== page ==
Prince Harry has saluted St Helens’ war dead, saying they “will forever be in our hearts” as he unveiled a memorial to their sacrifice.
He was paying tribute to British service personnel killed on combat operations in Afghanistan, during a dedication at the Bastion Memorial, inscribed with the 453 names of those killed, including Christopher Davies from St Helens, who was the 100th British soldier killed in the Afghanistan conflict.
The Prince said: “As we sit here amongst friends, we can take comfort in the knowledge that they gave their lives doing a job they loved, for a country they loved, and amongst mates who loved them dearly.”
He added: “Once this ceremony is ended and all the trappings of the day have been cleared away, this will become a place of pilgrimage, a quiet space for remembrance just as it was in Camp Bastion, all those miles away.”
The simple monument at the National Memorial Arboretum, Staffordshire, bears the names of all the personnel who fell during the UK’s 13-year involvement in the conflict.
Its simple granite construction bears 12 name plates inscribed recording the fallen, and to its front is a great stone plinth topped with a shining cross made from old brass shell casings.
The name plates and cross were among several parts of the old memorial wall, itself built by British soldiers at Camp Bastion as the conflict raged on about them, now incorporated into the new memorial.
Inside its speckled stonework, though, and hidden from view is a heart-shaped diamond pendant placed there by the builders while the new memorial was being constructed.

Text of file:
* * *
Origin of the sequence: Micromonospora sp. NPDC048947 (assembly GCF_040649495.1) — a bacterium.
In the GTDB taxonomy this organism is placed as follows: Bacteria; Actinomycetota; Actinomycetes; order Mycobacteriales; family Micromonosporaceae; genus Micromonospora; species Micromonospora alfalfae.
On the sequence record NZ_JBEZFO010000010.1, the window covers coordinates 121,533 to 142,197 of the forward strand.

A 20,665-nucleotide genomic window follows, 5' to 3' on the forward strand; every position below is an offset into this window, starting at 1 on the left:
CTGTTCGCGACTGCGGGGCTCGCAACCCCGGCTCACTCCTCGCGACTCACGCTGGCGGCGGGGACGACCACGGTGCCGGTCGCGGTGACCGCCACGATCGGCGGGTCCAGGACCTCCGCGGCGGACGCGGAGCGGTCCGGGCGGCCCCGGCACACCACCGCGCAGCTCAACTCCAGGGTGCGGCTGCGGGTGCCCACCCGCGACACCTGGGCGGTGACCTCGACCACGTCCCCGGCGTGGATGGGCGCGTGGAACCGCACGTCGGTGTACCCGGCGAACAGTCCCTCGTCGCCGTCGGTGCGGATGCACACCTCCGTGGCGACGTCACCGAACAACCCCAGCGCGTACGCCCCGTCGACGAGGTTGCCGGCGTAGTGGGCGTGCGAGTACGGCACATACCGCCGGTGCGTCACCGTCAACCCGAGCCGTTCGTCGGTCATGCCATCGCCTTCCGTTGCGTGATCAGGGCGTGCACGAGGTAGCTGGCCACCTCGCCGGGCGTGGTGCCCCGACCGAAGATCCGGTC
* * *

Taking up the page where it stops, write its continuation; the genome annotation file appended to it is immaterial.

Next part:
It was given to them by widow Jacqui Thompson, whose husband of 23 years Gary was killed when his vehicle hit an anti-tank mine while returning from a perilous mission in Afghanistan, in 2008.
The 49-year-old mother-of-five said: “My heart bursts with pride to think of him.”
The senior aircraftman - known as Tommo - from Sherwood, Nottingham, had served with the RAF, but later left.
Then after years running his own successful business, he rejoined the Royal Auxiliary Air Force, with his widow joking she had thought at the time “we laughed and said it might be a mid-life crisis”.
He was deployed in February 2008 but seven weeks later he was killed along with his friend.
“After his death, I bought a love heart pendant with little diamonds, and I came down to see them building the memorial here at the arboretum,” said Mrs Thompson.
“The builder said ‘if you want us to put something in, we can’ and I immediately reached up to my pendant, took it off and gave it to him. I just wanted something that had been close to my heart to be near him, and now it is.”
Mrs Thompson was joined by many hundreds of other members from the bereaved families of the dead, and also the veterans of that bloody conflict - comrades from every service in the British Armed Forces.
Harry, a captain in the Household Cavalry, is no stranger to Afghanistan having served two tours in theatre, firstly as a tactical air controller in 2008, and again in 2012 as an Apache helicopter pilot.
Camp Bastion was dismantled in 2014 with the end of British combat operations in the country, where UK forces had been in action since 2001.